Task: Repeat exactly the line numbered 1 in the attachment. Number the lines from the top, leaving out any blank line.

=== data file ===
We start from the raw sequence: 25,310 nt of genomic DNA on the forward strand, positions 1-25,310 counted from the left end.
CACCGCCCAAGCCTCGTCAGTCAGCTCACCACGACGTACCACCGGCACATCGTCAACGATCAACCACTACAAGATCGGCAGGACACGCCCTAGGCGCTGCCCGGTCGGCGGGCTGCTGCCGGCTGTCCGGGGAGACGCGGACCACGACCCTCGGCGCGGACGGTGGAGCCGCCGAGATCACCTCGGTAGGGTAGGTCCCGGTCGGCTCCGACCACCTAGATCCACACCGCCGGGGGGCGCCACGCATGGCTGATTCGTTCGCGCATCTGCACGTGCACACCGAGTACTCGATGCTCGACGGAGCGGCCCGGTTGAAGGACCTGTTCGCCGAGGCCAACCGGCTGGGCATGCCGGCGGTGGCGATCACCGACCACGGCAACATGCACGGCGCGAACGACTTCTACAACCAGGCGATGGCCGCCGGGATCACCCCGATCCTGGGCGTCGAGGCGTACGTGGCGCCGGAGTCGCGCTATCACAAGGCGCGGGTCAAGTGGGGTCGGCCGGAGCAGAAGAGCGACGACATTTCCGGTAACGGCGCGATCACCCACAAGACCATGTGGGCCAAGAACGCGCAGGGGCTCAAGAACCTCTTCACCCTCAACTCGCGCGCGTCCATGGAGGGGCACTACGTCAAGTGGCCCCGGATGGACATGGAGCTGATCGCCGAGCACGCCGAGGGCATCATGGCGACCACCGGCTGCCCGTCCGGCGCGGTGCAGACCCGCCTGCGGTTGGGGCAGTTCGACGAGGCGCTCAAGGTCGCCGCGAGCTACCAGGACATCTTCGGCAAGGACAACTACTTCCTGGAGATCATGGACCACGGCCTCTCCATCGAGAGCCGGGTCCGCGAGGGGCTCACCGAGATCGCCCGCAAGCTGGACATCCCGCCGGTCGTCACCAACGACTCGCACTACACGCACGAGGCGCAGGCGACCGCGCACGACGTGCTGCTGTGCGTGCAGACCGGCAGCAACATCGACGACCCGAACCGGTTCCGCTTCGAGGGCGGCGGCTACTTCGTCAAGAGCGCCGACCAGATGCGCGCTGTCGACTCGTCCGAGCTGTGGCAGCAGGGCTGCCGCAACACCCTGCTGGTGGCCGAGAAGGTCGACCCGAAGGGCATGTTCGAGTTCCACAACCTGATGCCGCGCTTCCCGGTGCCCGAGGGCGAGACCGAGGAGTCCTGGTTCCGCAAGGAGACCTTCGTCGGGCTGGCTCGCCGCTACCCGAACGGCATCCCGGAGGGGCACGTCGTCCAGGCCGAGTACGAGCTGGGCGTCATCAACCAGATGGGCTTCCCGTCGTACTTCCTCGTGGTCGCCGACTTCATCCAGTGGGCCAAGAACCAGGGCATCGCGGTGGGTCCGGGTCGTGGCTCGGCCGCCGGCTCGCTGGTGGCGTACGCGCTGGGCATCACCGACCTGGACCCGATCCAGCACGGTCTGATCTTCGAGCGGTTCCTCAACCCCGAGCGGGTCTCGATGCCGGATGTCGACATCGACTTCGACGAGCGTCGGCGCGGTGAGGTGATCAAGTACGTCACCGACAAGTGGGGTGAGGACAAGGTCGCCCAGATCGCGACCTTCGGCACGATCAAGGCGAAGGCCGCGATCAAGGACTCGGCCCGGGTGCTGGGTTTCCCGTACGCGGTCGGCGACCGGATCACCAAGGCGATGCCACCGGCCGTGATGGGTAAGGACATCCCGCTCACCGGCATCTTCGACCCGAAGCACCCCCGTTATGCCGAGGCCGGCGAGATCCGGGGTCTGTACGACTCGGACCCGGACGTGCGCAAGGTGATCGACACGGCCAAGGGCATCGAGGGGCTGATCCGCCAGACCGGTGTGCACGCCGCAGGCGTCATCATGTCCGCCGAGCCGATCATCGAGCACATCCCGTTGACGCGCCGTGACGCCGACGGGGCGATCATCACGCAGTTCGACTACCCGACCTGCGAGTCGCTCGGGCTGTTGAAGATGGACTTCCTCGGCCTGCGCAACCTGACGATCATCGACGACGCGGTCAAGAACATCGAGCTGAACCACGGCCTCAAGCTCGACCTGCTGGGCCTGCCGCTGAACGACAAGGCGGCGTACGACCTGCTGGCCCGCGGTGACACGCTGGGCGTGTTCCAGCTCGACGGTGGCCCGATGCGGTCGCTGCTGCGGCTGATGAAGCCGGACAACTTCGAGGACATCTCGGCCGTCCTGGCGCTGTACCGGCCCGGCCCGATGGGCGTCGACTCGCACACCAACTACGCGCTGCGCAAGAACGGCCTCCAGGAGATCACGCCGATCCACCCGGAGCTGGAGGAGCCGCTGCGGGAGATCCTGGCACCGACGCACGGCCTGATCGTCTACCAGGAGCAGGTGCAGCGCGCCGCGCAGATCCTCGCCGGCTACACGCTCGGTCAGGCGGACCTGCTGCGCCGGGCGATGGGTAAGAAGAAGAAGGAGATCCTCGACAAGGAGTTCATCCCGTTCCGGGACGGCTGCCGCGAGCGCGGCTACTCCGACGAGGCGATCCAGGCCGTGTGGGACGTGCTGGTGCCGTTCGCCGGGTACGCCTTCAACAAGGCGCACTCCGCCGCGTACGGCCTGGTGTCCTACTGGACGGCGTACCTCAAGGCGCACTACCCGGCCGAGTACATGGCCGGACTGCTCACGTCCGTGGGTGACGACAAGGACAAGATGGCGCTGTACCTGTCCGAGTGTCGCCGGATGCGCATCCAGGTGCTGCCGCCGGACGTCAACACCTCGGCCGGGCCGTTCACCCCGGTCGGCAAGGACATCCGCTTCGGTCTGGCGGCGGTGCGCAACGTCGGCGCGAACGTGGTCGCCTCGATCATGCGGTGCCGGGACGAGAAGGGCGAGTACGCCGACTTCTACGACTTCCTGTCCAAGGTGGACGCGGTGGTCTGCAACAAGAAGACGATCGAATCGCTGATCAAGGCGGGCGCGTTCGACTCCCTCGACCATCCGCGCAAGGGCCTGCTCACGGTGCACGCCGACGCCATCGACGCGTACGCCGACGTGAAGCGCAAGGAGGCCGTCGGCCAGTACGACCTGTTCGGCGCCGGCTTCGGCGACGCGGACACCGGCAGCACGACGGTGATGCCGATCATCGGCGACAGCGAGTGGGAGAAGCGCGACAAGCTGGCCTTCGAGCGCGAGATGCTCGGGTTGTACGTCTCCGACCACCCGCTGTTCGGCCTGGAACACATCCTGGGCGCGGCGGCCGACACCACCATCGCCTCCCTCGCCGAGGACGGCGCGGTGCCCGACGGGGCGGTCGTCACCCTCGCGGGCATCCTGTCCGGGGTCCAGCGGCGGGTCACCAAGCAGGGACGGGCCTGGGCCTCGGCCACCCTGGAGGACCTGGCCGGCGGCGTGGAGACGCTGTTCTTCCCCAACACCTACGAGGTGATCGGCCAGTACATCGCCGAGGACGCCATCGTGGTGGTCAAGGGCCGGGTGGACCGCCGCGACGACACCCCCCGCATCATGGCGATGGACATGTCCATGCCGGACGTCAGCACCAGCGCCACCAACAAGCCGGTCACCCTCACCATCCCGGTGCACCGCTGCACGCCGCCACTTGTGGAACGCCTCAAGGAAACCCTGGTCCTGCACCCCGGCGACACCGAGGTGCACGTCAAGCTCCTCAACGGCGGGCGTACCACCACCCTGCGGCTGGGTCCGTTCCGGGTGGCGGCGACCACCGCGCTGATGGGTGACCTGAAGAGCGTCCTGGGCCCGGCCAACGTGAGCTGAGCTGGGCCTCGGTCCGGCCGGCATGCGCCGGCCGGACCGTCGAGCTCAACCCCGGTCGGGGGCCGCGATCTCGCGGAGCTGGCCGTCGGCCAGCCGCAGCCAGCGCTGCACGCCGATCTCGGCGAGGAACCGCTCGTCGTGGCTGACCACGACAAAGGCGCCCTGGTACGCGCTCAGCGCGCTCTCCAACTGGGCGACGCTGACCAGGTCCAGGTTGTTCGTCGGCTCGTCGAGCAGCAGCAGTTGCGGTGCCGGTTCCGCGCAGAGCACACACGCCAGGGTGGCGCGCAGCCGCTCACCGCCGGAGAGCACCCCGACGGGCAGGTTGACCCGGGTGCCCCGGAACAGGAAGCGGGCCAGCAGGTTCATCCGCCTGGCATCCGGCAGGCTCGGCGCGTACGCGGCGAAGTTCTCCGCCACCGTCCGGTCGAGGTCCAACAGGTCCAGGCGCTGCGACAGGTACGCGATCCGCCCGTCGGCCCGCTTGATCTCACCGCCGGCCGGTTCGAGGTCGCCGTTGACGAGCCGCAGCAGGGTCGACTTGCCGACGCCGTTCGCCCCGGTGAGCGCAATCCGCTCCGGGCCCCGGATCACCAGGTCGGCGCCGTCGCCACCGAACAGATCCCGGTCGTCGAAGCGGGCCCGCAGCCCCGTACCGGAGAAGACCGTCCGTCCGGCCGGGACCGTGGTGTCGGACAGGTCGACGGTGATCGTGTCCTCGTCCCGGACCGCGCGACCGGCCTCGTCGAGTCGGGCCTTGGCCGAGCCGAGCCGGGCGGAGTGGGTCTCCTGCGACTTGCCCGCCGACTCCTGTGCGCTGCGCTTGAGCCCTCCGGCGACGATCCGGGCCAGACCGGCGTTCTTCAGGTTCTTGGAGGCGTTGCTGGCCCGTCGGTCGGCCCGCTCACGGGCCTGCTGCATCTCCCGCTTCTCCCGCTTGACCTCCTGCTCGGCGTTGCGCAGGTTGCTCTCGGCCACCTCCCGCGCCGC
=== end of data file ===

We start from the raw sequence: 25,310 nt of genomic DNA on the forward strand, positions 1-25,310 counted from the left end.